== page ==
As big projects come down pipe, water utility gets top bond rating

The Plum Island Wastewater Treatment Plant is getting new equipment as part of Charleston Water System’s $147.66 million capital improvement plan.

Charleston Water System is earning high marks from Wall Street credit-rating firms, which is expected to translate into lower interest payments as it prepares to borrow nearly $150 million for improvement projects.

Moody’s upgraded the utility’s bond rating to Aaa from Aa1 earlier this month. The company cited the local water provider’s diverse and growing service area and a “healthy financial position with very high levels of liquidity” and a debt-service coverage ratio “that has consistently exceeded projections.

Moody’s added that its stable outlook for the system “incorporates the expansion and further growth potential of the service area and the strong asset management plan.”

Meanwhile, Standard & Poor’s and Fitch reaffirmed their previous ratings of AAA and AA+, respectively.

The announcements coincide with Charleston Water System’s plan to issue $147.66 million in bonds this month to pay for 18 projects, including:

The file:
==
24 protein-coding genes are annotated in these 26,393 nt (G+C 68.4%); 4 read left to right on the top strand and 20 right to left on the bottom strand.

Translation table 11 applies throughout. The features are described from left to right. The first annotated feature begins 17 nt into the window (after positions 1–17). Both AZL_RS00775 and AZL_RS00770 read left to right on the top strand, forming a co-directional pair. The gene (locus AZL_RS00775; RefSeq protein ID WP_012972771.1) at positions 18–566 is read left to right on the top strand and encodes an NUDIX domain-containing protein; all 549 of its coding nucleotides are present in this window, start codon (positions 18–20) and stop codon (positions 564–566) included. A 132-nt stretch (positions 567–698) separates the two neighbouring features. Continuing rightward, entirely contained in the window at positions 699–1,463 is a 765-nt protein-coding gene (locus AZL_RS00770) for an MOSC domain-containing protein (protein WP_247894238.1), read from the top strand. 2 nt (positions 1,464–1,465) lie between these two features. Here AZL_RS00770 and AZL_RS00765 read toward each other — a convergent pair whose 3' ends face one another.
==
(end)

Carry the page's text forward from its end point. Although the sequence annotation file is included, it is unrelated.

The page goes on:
Extension of the 16-inch water transmission main serving Hollywood and Ravenel;

New equipment at the Plum Island Wastewater Treatment Plant near James Island;

Rehabilitation of the gravity sewer trunk mains that serve the S.C. Highway 61 corridor and Johns Island; and;

Replacement of a 110-year-old settling basin at the Hanahan Water Treatment Plant.

“Water and sewer are must-have services, and we have a lot of aging infrastructure that needs to be replaced, not to mention new infrastructure that’s needed to serve our growing population,” Charleston Water System CEO Kin Hill said in a written statement. “Our capital program is costly, but having triple-A bond ratings will allow us to borrow the needed funds at the lowest possible cost to our rate-paying customers.”

The system provides water service to more than 400,000 residents in the region and sewer service to about 180,000 people, mostly in the city of Charleston. Its revenue comes from rates and fees from customers, impact fees from developers, and interest income.

The bond sale is scheduled for July 26.